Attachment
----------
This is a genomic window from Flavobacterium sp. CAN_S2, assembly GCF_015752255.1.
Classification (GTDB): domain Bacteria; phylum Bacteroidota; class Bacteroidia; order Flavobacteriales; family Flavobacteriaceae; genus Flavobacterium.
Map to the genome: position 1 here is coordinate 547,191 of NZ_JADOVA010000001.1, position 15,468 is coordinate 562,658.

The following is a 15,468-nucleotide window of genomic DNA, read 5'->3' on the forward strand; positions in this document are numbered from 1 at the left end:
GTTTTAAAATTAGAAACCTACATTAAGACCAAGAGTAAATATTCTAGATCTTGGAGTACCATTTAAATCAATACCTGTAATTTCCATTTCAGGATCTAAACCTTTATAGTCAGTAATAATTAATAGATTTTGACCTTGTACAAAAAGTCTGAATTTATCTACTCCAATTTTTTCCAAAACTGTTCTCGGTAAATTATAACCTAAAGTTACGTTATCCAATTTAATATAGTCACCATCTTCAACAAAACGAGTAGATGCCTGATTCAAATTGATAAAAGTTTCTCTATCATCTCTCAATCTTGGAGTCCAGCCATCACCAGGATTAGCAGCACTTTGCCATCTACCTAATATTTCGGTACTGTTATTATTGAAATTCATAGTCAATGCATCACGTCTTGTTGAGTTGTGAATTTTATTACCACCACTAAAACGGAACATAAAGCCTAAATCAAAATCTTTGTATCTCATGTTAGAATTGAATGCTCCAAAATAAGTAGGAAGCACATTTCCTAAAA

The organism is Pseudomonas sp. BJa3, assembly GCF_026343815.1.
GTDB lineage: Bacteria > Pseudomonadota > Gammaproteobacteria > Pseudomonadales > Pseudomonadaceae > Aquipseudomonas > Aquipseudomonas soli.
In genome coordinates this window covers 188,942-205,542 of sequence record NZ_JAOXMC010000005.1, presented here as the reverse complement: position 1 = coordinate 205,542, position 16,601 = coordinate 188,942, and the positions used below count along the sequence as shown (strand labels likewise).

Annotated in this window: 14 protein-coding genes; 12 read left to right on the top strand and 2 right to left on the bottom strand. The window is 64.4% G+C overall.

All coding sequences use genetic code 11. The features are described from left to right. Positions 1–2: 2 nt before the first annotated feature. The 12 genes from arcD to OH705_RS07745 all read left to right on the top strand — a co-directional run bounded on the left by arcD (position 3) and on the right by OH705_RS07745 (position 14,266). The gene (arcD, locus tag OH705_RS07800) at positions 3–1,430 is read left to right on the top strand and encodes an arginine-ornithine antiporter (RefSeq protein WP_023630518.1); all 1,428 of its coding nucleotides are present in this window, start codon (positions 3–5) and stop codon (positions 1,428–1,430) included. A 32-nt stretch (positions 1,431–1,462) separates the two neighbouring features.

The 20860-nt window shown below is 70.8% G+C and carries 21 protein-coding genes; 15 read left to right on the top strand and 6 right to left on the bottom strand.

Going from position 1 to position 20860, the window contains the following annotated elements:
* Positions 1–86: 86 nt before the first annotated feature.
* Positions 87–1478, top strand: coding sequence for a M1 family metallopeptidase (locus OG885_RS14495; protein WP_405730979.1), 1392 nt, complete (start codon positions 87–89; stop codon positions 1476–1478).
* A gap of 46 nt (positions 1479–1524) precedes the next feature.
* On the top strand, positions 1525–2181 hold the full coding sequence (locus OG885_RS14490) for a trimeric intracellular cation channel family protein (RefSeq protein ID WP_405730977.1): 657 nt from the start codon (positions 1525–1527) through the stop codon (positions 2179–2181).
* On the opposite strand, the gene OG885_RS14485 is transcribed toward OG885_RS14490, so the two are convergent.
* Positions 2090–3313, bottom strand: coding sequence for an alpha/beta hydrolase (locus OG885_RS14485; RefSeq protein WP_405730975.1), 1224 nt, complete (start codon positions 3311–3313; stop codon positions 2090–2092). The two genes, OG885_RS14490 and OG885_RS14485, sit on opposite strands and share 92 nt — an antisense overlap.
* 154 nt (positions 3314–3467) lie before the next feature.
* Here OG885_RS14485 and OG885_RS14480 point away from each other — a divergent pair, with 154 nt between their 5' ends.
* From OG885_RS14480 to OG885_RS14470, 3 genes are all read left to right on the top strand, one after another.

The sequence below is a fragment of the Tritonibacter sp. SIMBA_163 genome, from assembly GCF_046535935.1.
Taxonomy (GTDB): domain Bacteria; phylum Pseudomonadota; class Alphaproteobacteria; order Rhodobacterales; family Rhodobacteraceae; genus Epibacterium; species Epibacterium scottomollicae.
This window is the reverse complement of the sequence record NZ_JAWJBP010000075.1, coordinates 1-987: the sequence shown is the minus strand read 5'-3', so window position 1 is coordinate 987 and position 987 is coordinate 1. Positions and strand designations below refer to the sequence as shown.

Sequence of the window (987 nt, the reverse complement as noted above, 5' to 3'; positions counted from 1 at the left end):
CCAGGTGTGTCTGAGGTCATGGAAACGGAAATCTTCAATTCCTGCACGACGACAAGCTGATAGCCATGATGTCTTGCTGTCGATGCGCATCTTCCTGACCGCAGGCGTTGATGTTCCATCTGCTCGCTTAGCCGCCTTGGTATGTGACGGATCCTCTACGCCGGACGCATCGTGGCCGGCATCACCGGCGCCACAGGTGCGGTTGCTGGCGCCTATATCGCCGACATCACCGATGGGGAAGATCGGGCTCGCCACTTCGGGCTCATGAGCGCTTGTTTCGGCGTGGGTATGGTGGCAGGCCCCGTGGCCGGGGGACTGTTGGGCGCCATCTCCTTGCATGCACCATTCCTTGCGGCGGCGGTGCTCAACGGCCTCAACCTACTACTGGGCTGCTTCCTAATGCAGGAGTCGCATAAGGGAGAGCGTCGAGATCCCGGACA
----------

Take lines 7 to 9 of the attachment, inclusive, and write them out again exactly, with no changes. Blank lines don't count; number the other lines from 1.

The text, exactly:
GTDB lineage: Bacteria > Pseudomonadota > Gammaproteobacteria > Pseudomonadales > Pseudomonadaceae > Aquipseudomonas > Aquipseudomonas soli.
In genome coordinates this window covers 188,942-205,542 of sequence record NZ_JAOXMC010000005.1, presented here as the reverse complement: position 1 = coordinate 205,542, position 16,601 = coordinate 188,942, and the positions used below count along the sequence as shown (strand labels likewise).

Annotated in this window: 14 protein-coding genes; 12 read left to right on the top strand and 2 right to left on the bottom strand. The window is 64.4% G+C overall.